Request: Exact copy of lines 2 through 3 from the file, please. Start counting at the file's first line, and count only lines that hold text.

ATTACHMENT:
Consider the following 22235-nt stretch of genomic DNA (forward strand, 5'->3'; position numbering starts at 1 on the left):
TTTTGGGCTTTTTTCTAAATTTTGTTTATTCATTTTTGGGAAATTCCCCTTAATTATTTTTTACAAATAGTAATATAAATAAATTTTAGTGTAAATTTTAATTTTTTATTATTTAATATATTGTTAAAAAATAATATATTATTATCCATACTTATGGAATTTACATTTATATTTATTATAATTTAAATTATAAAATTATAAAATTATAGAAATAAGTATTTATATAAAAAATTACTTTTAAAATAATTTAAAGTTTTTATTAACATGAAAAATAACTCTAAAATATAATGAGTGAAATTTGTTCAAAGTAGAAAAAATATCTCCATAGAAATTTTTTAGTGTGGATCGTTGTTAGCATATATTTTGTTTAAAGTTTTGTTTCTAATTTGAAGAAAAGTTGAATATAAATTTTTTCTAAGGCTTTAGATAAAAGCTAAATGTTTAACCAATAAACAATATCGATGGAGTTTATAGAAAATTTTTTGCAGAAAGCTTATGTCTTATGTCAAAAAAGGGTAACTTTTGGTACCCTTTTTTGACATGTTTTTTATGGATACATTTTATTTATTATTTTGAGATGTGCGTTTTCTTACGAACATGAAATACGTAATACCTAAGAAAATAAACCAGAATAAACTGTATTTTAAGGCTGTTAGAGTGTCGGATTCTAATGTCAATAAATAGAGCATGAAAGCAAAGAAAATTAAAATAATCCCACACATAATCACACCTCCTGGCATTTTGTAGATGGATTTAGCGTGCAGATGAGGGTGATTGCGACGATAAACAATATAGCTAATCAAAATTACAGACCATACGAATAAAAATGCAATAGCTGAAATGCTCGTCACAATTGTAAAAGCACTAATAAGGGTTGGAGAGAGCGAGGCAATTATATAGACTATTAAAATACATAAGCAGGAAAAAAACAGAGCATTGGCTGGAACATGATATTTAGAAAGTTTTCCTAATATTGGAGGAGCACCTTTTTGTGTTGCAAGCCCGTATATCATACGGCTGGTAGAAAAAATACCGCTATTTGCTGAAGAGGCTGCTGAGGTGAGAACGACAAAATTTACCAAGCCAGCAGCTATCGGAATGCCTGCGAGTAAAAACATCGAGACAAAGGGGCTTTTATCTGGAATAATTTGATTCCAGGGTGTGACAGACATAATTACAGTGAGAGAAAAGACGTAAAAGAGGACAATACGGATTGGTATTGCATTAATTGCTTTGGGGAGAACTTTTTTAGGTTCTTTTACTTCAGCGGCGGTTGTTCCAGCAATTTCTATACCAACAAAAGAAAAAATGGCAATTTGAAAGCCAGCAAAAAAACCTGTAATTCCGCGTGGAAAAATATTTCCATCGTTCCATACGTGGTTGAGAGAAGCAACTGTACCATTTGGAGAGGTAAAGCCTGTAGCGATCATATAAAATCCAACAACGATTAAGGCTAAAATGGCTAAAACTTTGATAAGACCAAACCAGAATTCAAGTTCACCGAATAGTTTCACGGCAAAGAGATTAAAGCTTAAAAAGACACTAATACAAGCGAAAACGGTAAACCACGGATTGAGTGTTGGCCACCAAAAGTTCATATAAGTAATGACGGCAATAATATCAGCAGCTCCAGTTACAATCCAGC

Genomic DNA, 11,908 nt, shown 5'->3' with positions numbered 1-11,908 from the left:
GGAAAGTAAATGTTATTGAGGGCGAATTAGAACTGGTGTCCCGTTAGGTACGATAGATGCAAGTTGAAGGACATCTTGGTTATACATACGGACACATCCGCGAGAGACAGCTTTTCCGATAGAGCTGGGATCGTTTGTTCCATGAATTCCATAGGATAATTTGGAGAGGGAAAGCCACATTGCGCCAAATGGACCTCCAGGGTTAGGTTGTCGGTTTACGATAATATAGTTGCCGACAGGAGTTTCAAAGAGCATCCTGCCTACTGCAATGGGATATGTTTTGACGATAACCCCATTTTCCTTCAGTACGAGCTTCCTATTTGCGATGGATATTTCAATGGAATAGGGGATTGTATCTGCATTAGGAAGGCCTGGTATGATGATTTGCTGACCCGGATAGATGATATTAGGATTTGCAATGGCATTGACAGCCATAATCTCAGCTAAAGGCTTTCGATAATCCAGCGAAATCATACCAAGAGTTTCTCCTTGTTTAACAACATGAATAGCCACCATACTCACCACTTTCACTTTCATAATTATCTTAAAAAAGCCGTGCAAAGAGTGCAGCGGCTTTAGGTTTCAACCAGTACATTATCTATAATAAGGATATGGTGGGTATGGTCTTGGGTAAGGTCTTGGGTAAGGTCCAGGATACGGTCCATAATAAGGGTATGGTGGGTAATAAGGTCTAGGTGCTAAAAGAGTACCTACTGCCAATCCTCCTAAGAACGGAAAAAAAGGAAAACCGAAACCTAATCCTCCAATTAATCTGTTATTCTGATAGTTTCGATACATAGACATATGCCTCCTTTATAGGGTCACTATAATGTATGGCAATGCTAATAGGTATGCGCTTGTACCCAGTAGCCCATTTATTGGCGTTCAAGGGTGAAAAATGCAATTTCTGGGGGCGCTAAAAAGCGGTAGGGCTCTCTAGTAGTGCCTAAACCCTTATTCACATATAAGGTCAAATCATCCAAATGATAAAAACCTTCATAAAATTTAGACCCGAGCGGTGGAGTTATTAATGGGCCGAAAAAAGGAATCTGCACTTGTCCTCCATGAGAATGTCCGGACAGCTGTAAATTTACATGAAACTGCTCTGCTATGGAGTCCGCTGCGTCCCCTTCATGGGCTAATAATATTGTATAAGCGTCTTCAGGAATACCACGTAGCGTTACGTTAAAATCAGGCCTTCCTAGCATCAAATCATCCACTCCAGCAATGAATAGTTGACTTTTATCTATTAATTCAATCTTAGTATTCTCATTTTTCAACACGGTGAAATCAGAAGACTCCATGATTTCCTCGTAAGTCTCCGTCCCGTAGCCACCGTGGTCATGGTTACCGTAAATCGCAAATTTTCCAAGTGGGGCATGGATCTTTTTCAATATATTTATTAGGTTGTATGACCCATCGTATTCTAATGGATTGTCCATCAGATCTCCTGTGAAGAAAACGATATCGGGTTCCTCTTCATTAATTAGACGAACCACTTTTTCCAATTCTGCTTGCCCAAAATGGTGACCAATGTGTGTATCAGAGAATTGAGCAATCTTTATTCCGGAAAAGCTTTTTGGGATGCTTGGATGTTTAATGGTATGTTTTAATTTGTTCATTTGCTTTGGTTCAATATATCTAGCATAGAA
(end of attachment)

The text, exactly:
TTTTGGGCTTTTTTCTAAATTTTGTTTATTCATTTTTGGGAAATTCCCCTTAATTATTTTTTACAAATAGTAATATAAATAAATTTTAGTGTAAATTTTAATTTTTTATTATTTAATATATTGTTAAAAAATAATATATTATTATCCATACTTATGGAATTTACATTTATATTTATTATAATTTAAATTATAAAATTATAAAATTATAGAAATAAGTATTTATATAAAAAATTACTTTTAAAATAATTTAAAGTTTTTATTAACATGAAAAATAACTCTAAAATATAATGAGTGAAATTTGTTCAAAGTAGAAAAAATATCTCCATAGAAATTTTTTAGTGTGGATCGTTGTTAGCATATATTTTGTTTAAAGTTTTGTTTCTAATTTGAAGAAAAGTTGAATATAAATTTTTTCTAAGGCTTTAGATAAAAGCTAAATGTTTAACCAATAAACAATATCGATGGAGTTTATAGAAAATTTTTTGCAGAAAGCTTATGTCTTATGTCAAAAAAGGGTAACTTTTGGTACCCTTTTTTGACATGTTTTTTATGGATACATTTTATTTATTATTTTGAGATGTGCGTTTTCTTACGAACATGAAATACGTAATACCTAAGAAAATAAACCAGAATAAACTGTATTTTAAGGCTGTTAGAGTGTCGGATTCTAATGTCAATAAATAGAGCATGAAAGCAAAGAAAATTAAAATAATCCCACACATAATCACACCTCCTGGCATTTTGTAGATGGATTTAGCGTGCAGATGAGGGTGATTGCGACGATAAACAATATAGCTAATCAAAATTACAGACCATACGAATAAAAATGCAATAGCTGAAATGCTCGTCACAATTGTAAAAGCACTAATAAGGGTTGGAGAGAGCGAGGCAATTATATAGACTATTAAAATACATAAGCAGGAAAAAAACAGAGCATTGGCTGGAACATGATATTTAGAAAGTTTTCCTAATATTGGAGGAGCACCTTTTTGTGTTGCAAGCCCGTATATCATACGGCTGGTAGAAAAAATACCGCTATTTGCTGAAGAGGCTGCTGAGGTGAGAACGACAAAATTTACCAAGCCAGCAGCTATCGGAATGCCTGCGAGTAAAAACATCGAGACAAAGGGGCTTTTATCTGGAATAATTTGATTCCAGGGTGTGACAGACATAATTACAGTGAGAGAAAAGACGTAAAAGAGGACAATACGGATTGGTATTGCATTAATTGCTTTGGGGAGAACTTTTTTAGGTTCTTTTACTTCAGCGGCGGTTGTTCCAGCAATTTCTATACCAACAAAAGAAAAAATGGCAATTTGAAAGCCAGCAAAAAAACCTGTAATTCCGCGTGGAAAAATATTTCCATCGTTCCATACGTGGTTGAGAGAAGCAACTGTACCATTTGGAGAGGTAAAGCCTGTAGCGATCATATAAAATCCAACAACGATTAAGGCTAAAATGGCTAAAACTTTGATAAGACCAAACCAGAATTCAAGTTCACCGAATAGTTTCACGGCAAAGAGATTAAAGCTTAAAAAGACACTAATACAAGCGAAAACGGTAAACCACGGATTGAGTGTTGGCCACCAAAAGTTCATATAAGTAATGACGGCAATAATATCAGCAGCTCCAGTTACAATCCAGC

Genomic DNA, 11,908 nt, shown 5'->3' with positions numbered 1-11,908 from the left: